Wherever we travel, we return with fond memories of the people we encounter along the way. Many of them remain anonymous, for they play only a walk on role and we simply observe and (sometimes) take particular notice. Some leave deeper, more lasting impressions, such as the four charming university students in the photo above, who chatted to us on the Harajuku bridge last Sunday afternoon.
They were doing a university project about cultural differences, focusing on naming conventions. Before approaching us, they hovered for a while, building confidence and trying to appoint the most able interviewer. The young woman on the left of the group drew the short straw and came over and introduced herself, explaining the project and asking our permission to record our answers to a few questions in audio, video and still photography - and pen and paper too! They were so charming - how could we refuse? Embarrassed giggles, profuse thanks and informal photos taken all round afterwards in return for five minutes of our time.
The questions? They asked about how our names were structured (given name - family name), whether there was a convention on the choice of given name (amazement when we said that a child could be given any name the parents fancied...tree, flower sky or David Beckham) and how names were changed when a marriage took place. A simple yet rather interesting focus to observing cultural differences, all conducted in fairly confident English with the utmost courtesy.
Another real life cameo is represented by the little girl walking to school. We admire the young people going to and from school as we sit on the train, noting their school uniforms which can be rather distinctive if based on some naval or military style. One late afternoon, a small girl boarded our train wearing a navy blue uniform with a neckerchief and sergeant's stripes on one arm (reminiscent of my old Brownie uniform) Aged about 8 or 9, she wore her bowler-style hat firmly on her head, elastic under the chin, and carried a heavy and rather solid rucksack on her back. Attached to one strap of her rucksack was a small panic button. Her confidence and assured actions were remarkable for one so young and she too, will join the ranks of characters populating our Tokyo story.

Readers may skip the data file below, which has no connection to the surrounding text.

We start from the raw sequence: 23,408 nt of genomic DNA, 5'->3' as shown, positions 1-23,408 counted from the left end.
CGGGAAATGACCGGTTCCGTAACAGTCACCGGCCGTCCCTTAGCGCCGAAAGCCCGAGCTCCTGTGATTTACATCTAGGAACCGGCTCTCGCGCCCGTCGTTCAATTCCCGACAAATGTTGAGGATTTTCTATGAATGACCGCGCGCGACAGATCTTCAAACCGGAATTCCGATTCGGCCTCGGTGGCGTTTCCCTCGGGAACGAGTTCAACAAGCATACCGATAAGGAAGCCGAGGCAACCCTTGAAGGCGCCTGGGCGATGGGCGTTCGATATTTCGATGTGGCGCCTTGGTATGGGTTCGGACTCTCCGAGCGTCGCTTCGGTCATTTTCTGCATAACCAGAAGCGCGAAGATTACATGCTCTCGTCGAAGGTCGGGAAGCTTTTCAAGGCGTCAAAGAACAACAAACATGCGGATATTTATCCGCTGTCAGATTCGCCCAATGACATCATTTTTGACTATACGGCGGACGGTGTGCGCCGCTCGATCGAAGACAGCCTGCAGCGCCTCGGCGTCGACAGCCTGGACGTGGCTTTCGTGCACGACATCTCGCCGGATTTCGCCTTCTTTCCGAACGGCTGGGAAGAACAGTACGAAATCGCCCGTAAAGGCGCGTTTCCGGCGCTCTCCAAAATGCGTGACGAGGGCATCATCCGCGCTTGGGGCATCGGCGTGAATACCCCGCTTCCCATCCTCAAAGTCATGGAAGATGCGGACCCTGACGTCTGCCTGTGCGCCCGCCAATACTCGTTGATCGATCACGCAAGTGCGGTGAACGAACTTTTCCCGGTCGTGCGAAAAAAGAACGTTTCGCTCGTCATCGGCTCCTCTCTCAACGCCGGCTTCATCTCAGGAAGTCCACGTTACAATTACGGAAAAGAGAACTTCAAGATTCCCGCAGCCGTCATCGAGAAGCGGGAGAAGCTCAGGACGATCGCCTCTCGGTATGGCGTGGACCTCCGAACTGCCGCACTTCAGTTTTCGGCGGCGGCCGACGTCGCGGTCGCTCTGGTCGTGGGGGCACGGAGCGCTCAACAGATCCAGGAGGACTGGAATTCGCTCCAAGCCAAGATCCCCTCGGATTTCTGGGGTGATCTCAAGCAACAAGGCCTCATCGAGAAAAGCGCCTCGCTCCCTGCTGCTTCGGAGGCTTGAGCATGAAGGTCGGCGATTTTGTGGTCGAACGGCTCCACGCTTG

Who else is there? Well, the larger than life chap who entered the lift in the hotel accompanied by a bevy of beauties, who wore a dark suit with gold shoes, no socks. The (French) chap wearing a pink and white striped blazer, beige trousers and leopard skin shoes and his more conventionally suited friends who commented on his attire for the whole elevator journey. The single homeless person we spotted during our whole stay, who had engineered a washing line from traffic cones and hung a line of clothes neatly out to dry under Tokyo Town Hall. The restaurant staff who gently advised us how to manage the various unidentifiable foodstuffs which they brought to our table, graciously turning a blind eye to our inevitable faux-pas and presumably countless lapses of table manners. The generous and kind Tokyo residents who offered help and suggestions when we stood on a street corner looking at a map and trying to work out where we were.
Finally, but probably most important, all those patient commuters who encounter people like us every day and yet maintain such good humour, even tempers and exercise such patience when we stop suddenly to take a photograph, stand bemused as we watch whatever is going on and frequently get things horribly wrong.
It's these people who make our travel so enlightening and so memorable.